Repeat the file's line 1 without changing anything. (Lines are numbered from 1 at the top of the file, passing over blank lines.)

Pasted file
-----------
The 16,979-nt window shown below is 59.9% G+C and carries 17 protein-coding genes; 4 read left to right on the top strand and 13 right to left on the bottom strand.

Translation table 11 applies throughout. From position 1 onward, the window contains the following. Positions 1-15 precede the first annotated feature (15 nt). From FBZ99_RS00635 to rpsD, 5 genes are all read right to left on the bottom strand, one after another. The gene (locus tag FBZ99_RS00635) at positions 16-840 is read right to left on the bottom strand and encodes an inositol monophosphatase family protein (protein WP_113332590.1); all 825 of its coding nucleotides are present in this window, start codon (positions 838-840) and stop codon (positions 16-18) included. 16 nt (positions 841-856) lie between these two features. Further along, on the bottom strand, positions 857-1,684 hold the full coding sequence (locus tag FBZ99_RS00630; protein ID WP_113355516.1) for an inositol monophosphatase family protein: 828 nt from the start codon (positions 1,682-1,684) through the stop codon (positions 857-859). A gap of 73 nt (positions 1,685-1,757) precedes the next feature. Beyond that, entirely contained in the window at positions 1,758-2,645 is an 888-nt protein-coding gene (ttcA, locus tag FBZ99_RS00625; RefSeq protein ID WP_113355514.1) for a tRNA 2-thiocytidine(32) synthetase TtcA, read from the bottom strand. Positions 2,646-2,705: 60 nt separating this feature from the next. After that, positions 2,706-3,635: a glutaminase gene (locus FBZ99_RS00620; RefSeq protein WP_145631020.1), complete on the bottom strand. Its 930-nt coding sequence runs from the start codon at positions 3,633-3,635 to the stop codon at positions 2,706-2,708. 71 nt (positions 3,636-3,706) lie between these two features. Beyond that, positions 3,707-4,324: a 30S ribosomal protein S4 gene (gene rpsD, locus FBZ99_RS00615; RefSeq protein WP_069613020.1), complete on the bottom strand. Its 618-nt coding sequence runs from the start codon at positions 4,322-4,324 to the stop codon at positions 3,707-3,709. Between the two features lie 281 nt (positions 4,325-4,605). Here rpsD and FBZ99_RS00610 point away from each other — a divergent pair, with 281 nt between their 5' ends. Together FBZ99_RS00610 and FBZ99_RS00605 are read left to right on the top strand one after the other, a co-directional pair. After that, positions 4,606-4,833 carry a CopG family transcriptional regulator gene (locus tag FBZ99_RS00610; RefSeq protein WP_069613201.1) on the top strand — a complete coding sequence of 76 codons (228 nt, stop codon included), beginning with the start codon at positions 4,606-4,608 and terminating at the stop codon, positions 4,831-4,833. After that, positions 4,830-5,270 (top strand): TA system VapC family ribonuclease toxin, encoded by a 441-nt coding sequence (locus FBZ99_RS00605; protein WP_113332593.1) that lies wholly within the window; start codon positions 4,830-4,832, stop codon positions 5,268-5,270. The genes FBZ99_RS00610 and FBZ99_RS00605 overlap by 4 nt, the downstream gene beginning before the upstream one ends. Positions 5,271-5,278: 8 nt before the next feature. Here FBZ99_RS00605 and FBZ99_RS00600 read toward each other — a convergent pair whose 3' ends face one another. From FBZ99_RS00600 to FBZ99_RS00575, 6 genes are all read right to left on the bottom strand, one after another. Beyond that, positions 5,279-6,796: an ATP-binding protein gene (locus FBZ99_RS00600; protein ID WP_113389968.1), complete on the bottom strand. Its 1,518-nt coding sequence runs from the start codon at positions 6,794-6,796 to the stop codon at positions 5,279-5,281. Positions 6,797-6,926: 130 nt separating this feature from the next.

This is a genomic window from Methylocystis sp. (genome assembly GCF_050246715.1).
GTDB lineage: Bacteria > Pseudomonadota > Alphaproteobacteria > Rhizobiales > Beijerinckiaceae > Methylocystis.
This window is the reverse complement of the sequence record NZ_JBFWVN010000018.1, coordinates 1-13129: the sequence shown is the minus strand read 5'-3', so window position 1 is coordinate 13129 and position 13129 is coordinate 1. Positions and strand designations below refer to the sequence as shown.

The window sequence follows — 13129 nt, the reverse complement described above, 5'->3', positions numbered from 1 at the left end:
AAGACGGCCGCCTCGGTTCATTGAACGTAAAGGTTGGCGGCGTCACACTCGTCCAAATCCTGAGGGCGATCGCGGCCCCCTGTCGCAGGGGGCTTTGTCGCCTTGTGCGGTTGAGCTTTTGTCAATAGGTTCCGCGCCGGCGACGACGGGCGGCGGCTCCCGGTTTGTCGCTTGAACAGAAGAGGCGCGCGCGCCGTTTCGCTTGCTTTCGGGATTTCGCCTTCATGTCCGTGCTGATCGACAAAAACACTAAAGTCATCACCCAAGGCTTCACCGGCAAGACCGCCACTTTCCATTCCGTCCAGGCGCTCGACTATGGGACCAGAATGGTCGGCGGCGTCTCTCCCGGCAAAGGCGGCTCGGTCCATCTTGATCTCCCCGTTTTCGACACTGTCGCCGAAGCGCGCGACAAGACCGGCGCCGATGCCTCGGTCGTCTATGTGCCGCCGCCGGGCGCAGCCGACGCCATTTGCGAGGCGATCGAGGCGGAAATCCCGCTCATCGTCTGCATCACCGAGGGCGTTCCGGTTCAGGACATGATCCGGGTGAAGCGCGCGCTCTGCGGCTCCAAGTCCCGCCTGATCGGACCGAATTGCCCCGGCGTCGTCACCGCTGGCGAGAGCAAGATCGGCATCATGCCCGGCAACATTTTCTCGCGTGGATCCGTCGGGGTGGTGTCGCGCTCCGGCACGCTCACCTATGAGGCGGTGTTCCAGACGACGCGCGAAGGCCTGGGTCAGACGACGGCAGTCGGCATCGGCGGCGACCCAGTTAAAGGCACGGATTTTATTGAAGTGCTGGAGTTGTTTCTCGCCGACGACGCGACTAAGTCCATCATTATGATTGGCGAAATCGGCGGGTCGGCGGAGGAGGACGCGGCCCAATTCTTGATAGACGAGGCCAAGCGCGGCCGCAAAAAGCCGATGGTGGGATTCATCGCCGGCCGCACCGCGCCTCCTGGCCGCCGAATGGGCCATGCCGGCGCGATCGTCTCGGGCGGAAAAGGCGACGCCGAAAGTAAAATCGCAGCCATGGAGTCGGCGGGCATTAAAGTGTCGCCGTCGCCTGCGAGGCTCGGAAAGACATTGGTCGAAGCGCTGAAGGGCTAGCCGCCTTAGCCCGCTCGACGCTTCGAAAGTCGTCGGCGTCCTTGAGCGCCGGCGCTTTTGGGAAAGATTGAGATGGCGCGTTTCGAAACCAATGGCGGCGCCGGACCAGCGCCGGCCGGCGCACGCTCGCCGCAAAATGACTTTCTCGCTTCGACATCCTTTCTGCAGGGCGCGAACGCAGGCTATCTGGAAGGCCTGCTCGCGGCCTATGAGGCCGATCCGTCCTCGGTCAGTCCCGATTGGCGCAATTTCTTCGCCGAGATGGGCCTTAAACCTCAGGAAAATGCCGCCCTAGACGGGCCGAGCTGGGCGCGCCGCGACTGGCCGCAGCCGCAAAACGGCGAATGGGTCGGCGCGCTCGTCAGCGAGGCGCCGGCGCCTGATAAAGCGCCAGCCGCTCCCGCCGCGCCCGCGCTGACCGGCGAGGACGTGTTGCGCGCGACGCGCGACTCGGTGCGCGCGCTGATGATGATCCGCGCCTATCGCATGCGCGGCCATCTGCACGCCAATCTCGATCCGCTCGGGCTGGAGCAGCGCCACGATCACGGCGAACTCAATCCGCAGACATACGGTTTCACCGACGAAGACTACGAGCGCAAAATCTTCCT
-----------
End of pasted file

The 16,979-nt window shown below is 59.9% G+C and carries 17 protein-coding genes; 4 read left to right on the top strand and 13 right to left on the bottom strand.